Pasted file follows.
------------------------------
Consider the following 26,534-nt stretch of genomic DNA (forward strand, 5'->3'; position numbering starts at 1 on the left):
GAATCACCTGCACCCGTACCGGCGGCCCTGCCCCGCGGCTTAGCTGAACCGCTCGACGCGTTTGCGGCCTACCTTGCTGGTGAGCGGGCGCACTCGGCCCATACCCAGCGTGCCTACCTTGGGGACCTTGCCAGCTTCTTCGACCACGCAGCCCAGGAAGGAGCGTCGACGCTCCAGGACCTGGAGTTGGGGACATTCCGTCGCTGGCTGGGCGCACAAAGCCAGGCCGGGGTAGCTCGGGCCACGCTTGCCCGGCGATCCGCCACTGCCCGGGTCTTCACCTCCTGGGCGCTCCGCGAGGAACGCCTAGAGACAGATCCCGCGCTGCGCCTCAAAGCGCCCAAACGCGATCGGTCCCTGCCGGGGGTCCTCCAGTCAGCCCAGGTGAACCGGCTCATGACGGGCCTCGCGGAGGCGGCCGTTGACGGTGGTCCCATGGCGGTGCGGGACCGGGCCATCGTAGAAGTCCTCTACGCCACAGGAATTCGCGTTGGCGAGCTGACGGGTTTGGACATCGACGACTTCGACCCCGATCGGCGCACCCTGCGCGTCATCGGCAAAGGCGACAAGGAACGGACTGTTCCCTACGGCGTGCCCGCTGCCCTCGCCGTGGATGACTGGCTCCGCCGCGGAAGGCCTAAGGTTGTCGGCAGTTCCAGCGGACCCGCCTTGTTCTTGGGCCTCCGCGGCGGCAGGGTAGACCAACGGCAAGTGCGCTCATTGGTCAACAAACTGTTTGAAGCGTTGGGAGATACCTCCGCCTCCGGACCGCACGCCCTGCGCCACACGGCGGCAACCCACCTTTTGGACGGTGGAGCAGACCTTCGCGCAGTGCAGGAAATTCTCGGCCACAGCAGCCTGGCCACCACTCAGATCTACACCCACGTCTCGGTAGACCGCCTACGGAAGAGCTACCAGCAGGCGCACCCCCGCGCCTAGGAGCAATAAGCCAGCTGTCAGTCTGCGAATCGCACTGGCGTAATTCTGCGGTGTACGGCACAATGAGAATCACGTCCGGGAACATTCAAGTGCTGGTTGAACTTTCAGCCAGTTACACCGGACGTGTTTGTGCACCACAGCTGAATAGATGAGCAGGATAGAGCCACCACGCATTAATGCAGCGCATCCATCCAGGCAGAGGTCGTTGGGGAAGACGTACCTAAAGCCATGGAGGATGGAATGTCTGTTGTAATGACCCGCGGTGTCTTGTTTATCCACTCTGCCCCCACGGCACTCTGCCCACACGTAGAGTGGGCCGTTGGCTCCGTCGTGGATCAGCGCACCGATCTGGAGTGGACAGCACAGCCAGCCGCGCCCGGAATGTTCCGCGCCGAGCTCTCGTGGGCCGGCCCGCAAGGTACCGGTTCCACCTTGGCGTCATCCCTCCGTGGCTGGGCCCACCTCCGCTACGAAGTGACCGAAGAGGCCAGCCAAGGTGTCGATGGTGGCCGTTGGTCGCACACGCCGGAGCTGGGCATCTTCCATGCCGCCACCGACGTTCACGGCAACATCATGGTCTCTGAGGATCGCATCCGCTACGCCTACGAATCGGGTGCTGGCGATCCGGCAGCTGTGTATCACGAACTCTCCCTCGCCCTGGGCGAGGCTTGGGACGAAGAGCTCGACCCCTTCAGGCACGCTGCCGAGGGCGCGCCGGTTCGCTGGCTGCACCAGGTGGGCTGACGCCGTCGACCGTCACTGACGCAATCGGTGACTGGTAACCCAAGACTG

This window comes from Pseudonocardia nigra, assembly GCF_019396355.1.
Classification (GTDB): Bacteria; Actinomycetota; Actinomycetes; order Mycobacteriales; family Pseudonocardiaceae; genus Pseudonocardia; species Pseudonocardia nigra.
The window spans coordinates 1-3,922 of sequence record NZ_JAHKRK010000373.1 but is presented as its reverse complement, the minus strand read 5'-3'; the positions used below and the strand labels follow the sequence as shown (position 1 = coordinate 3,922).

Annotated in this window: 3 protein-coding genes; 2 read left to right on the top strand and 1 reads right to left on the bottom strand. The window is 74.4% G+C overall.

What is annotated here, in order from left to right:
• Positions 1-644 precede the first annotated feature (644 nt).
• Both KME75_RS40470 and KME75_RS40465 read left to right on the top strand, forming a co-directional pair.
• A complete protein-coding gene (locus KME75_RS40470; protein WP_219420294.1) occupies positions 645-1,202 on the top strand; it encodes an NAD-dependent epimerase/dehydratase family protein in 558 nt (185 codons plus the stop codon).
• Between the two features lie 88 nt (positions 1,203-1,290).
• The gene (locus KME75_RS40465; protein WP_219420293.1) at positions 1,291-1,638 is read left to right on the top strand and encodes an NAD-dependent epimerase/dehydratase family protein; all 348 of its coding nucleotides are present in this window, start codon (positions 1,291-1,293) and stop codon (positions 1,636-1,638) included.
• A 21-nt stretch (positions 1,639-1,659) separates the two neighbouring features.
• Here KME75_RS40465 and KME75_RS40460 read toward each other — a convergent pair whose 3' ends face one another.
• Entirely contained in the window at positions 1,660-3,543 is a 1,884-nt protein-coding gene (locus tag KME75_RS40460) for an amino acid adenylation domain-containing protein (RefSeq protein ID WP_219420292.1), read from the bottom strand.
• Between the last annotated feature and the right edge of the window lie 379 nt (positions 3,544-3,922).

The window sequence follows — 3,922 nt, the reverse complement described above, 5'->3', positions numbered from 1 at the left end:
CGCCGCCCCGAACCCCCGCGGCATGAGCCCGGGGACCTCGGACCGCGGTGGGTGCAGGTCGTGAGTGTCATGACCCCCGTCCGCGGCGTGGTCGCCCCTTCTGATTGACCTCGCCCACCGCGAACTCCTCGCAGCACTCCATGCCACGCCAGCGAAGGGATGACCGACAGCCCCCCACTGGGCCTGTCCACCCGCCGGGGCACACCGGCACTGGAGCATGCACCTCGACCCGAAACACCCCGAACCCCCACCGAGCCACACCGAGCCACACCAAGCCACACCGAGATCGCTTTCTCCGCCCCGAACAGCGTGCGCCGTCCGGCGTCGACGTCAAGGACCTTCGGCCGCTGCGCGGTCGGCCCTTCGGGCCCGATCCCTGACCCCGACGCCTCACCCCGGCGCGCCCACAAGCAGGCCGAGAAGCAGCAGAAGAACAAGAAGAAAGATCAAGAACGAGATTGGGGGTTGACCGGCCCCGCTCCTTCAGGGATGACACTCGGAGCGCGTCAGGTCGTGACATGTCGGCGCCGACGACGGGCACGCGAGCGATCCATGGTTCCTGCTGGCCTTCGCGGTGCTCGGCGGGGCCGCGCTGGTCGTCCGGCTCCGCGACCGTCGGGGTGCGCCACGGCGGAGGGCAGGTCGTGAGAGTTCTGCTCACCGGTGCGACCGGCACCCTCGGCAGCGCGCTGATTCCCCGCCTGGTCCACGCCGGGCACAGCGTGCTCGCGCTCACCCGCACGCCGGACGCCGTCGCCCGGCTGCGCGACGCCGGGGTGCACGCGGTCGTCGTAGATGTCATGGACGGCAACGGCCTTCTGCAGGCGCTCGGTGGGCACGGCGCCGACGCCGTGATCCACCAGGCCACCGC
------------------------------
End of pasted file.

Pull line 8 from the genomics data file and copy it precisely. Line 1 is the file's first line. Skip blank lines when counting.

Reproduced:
• Positions 1-644 precede the first annotated feature (644 nt).